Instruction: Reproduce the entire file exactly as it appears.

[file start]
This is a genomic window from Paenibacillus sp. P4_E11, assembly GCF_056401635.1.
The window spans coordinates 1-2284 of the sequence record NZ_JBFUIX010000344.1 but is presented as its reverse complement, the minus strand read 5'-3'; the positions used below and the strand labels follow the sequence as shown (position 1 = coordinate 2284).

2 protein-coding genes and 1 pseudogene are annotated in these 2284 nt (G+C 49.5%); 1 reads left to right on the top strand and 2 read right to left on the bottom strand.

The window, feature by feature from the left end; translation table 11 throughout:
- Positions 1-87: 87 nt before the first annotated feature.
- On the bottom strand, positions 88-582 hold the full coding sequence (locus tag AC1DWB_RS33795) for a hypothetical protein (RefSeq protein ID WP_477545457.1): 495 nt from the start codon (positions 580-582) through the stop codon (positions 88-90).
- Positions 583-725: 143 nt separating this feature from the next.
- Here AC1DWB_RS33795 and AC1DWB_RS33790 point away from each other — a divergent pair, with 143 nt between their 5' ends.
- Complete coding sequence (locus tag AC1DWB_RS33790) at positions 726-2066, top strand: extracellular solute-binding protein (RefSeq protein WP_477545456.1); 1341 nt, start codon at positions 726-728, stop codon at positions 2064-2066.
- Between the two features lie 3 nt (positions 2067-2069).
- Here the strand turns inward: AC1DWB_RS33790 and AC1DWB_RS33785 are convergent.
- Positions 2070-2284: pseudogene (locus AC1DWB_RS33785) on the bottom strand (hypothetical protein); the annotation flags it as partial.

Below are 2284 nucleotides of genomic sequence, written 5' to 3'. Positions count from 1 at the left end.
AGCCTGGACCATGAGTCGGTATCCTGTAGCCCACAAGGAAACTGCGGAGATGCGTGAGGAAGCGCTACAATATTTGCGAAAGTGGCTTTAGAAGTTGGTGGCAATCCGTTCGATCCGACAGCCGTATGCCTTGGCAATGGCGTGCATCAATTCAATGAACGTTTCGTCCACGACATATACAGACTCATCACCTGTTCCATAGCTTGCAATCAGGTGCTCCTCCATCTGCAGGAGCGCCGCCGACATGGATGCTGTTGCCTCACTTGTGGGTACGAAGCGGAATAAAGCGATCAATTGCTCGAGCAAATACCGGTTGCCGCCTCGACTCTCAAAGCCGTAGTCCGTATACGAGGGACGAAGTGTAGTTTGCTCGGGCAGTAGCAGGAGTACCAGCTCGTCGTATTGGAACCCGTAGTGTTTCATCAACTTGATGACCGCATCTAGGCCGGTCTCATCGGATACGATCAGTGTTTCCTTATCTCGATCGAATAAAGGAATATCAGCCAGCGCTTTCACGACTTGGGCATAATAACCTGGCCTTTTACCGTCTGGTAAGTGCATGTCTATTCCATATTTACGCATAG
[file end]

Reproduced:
This is a genomic window from Paenibacillus sp. P4_E11, assembly GCF_056401635.1.
The window spans coordinates 1-2284 of the sequence record NZ_JBFUIX010000344.1 but is presented as its reverse complement, the minus strand read 5'-3'; the positions used below and the strand labels follow the sequence as shown (position 1 = coordinate 2284).

2 protein-coding genes and 1 pseudogene are annotated in these 2284 nt (G+C 49.5%); 1 reads left to right on the top strand and 2 read right to left on the bottom strand.

The window, feature by feature from the left end; translation table 11 throughout:
- Positions 1-87: 87 nt before the first annotated feature.
- On the bottom strand, positions 88-582 hold the full coding sequence (locus tag AC1DWB_RS33795) for a hypothetical protein (RefSeq protein ID WP_477545457.1): 495 nt from the start codon (positions 580-582) through the stop codon (positions 88-90).
- Positions 583-725: 143 nt separating this feature from the next.
- Here AC1DWB_RS33795 and AC1DWB_RS33790 point away from each other — a divergent pair, with 143 nt between their 5' ends.
- Complete coding sequence (locus tag AC1DWB_RS33790) at positions 726-2066, top strand: extracellular solute-binding protein (RefSeq protein WP_477545456.1); 1341 nt, start codon at positions 726-728, stop codon at positions 2064-2066.
- Between the two features lie 3 nt (positions 2067-2069).
- Here the strand turns inward: AC1DWB_RS33790 and AC1DWB_RS33785 are convergent.
- Positions 2070-2284: pseudogene (locus AC1DWB_RS33785) on the bottom strand (hypothetical protein); the annotation flags it as partial.

Below are 2284 nucleotides of genomic sequence, written 5' to 3'. Positions count from 1 at the left end.
AGCCTGGACCATGAGTCGGTATCCTGTAGCCCACAAGGAAACTGCGGAGATGCGTGAGGAAGCGCTACAATATTTGCGAAAGTGGCTTTAGAAGTTGGTGGCAATCCGTTCGATCCGACAGCCGTATGCCTTGGCAATGGCGTGCATCAATTCAATGAACGTTTCGTCCACGACATATACAGACTCATCACCTGTTCCATAGCTTGCAATCAGGTGCTCCTCCATCTGCAGGAGCGCCGCCGACATGGATGCTGTTGCCTCACTTGTGGGTACGAAGCGGAATAAAGCGATCAATTGCTCGAGCAAATACCGGTTGCCGCCTCGACTCTCAAAGCCGTAGTCCGTATACGAGGGACGAAGTGTAGTTTGCTCGGGCAGTAGCAGGAGTACCAGCTCGTCGTATTGGAACCCGTAGTGTTTCATCAACTTGATGACCGCATCTAGGCCGGTCTCATCGGATACGATCAGTGTTTCCTTATCTCGATCGAATAAAGGAATATCAGCCAGCGCTTTCACGACTTGGGCATAATAACCTGGCCTTTTACCGTCTGGTAAGTGCATGTCTATTCCATATTTACGCATAG